"You peeled your skin from mine, you knew it would be the last time..." refers to how for every breakup there is one singular moment that was the last time you were physically close to the other person involved. Sometimes you might be aware that that was going to be the last time, other times not. This song was recorded with engineering legend John Cornfield in Cornwall.
This is "Anacrusis"' second incarnation. We released the original on the Hex EP. We started the song in Melton Mowbray, recorded the original version in Cornwall and this version in Kent. We later added strings in London. It’s a dedication to the people that help us through the hard times. Things can be going badly in certain areas of your life, but with the help of the right person, we can realise that everything is okay.
As many of our songs have done in the past, this started with a guitar line of Stevie's. Like most people, I have a fascination with space and the complexities of the Universe (most of the time I'm just struggling to comprehend its size and how irrelevant our planet is, and therefore how irrelevant our lives are).
Tucana is the name of a constellation - I was reading about it just before starting on the production and vocals of the song and it was only intended as a working title. As we decided to leave the vocals totally rough and unrefined, we also decided to leave the name as it was. Usually I refine vocal melodies, and rewrite lyrics until I'm completely happy with them, but this time all the melodies and harmonies are first takes from the demo, and exactly what came from brain to mouth without any forethought.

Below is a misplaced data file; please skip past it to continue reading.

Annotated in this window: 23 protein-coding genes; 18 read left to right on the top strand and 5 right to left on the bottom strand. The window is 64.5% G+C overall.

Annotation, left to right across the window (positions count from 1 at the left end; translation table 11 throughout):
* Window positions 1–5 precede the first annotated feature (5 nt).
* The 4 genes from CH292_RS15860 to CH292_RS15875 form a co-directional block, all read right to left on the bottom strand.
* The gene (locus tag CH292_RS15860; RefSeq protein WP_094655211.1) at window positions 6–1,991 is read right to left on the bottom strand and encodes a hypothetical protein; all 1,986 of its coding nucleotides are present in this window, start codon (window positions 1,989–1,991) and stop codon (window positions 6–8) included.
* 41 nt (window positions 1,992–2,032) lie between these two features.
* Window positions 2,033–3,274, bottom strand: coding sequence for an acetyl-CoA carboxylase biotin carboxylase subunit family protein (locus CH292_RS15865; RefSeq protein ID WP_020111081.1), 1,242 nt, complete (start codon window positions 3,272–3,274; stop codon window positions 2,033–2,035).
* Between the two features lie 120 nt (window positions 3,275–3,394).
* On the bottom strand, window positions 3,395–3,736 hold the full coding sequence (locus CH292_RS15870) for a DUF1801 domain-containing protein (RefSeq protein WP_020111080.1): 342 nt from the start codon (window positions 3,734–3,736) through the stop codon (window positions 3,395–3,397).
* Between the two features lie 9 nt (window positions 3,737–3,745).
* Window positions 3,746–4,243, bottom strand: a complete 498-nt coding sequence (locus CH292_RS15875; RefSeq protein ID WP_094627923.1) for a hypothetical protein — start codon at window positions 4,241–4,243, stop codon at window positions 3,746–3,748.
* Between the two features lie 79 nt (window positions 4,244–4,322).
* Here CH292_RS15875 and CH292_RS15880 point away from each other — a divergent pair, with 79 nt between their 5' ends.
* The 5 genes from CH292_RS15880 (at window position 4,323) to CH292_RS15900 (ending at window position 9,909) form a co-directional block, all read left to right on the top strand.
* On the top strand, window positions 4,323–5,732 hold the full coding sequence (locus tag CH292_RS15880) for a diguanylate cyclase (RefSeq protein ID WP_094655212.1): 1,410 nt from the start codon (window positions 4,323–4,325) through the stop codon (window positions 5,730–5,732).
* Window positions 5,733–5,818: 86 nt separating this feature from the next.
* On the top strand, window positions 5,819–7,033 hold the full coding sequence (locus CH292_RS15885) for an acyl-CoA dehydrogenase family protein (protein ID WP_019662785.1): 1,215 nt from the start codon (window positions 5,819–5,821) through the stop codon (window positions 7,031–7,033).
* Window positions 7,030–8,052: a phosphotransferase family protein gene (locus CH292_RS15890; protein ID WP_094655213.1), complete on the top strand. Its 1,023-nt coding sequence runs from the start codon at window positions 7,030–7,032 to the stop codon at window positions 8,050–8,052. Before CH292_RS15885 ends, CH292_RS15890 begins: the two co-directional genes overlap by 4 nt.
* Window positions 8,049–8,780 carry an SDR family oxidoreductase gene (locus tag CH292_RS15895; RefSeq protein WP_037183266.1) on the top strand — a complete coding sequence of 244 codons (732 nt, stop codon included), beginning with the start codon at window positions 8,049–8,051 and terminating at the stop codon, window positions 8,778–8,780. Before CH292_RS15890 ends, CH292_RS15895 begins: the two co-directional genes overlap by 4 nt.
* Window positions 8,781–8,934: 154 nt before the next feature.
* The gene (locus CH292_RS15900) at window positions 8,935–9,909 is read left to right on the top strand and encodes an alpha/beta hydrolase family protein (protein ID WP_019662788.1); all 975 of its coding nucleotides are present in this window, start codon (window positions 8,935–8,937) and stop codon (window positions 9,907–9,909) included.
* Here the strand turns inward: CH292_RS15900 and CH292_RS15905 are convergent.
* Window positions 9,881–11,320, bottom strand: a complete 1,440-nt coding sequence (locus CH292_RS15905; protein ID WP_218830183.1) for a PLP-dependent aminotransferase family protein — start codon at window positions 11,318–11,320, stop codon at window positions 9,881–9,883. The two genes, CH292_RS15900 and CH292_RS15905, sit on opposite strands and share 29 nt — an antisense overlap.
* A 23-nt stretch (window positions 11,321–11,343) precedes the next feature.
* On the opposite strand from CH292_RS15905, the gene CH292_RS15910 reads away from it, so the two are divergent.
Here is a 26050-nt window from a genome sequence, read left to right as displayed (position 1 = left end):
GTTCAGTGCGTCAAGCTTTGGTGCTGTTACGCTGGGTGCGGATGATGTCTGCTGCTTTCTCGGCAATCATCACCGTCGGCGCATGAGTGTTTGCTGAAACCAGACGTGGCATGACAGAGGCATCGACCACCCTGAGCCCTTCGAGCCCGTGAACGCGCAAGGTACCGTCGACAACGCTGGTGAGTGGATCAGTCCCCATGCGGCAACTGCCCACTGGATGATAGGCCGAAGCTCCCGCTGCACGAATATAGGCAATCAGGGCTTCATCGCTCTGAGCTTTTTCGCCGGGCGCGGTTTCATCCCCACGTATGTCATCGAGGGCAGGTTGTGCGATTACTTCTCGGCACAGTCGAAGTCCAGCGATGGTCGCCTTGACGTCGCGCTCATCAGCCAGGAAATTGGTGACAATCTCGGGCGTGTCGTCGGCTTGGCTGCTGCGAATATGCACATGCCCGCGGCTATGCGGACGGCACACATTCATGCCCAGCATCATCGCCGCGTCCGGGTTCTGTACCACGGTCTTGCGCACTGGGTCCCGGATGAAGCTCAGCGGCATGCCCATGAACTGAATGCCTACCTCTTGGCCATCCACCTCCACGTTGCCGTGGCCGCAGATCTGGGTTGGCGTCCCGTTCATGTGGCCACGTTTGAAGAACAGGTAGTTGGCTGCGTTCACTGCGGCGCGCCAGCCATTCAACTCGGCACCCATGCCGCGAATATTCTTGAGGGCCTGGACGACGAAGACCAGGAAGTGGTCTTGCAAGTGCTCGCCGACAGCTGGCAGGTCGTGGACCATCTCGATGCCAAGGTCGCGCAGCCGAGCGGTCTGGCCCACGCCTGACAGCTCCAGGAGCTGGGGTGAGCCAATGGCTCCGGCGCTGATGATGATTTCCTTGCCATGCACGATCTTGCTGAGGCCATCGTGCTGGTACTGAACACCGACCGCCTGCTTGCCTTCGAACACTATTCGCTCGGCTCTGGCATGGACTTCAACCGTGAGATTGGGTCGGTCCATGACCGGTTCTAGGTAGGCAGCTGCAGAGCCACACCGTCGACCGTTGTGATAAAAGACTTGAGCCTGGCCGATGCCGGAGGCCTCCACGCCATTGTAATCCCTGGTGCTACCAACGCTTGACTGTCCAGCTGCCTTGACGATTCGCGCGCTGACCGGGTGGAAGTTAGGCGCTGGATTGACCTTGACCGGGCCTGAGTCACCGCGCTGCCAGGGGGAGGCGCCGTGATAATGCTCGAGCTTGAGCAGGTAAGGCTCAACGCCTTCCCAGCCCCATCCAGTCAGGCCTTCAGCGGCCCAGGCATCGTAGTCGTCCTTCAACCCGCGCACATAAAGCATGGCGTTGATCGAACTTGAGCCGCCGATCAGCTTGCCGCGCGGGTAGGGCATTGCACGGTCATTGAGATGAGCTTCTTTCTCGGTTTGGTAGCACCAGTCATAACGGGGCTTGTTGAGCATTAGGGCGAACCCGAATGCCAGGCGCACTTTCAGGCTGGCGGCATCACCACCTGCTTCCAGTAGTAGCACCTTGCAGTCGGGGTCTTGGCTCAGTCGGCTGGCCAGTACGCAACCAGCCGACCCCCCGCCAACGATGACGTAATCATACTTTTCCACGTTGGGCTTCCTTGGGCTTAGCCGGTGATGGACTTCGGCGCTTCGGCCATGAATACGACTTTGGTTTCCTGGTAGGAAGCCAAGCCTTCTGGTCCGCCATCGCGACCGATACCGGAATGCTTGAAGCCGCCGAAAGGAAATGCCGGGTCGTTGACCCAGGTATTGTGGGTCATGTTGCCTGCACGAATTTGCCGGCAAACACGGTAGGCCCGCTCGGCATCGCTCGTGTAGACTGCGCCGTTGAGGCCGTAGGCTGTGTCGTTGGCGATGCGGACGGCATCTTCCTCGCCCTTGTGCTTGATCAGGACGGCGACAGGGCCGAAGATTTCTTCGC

We released "Starliner" on our first ever EP, Life Size Ghosts. In those days all the recording and production were done in my bedroom. "Starliner" started as an electronic creation on my laptop, but as we have evolved as a band, together we developed the song into a stalwart fixture of our live set, and it has now become "Starliner II".
"I am the wicker man, I scorch the skies under which I stand."
We wrote "The Electric" at a time of global political turmoil in 2016. It’s a reflection on how man tends to find a way to destroy that which is good. At the same time, the song deals with a personal quest to rediscover faith in something bigger than ourselves. When I was younger, although I didn’t know who or what I was praying to, when I used to pray I would feel an electric tingle through my body that is very hard to describe. This feeling has weakened somewhat as I’ve become older - maybe I have lost my innocence and my spirit has devolved ("is it too late for me?").
Humankind has always sought answers to the existential questions of 'why' and 'how'. Through science we’re coming very close to answering the 'how', but the 'why' remains a mystery. "The Electric" deals with this perennial human search for answers. The song was a lot of fun to record and saw Al’s drumming reach new levels of excellence, driving the song all the way to the end.
Guy Burgs is a very interesting man. Those curious should check out his website. His words are very simple, yet they carry a great deal of meaning in their simplicity. Because some of the themes of the album are fairly heavy and occasionally bordering on bleak, we wanted to end the album on a positive note; "Somebody asked me, 'Do we all have inside us that pure part, that pure consciousness?' The answer is yes."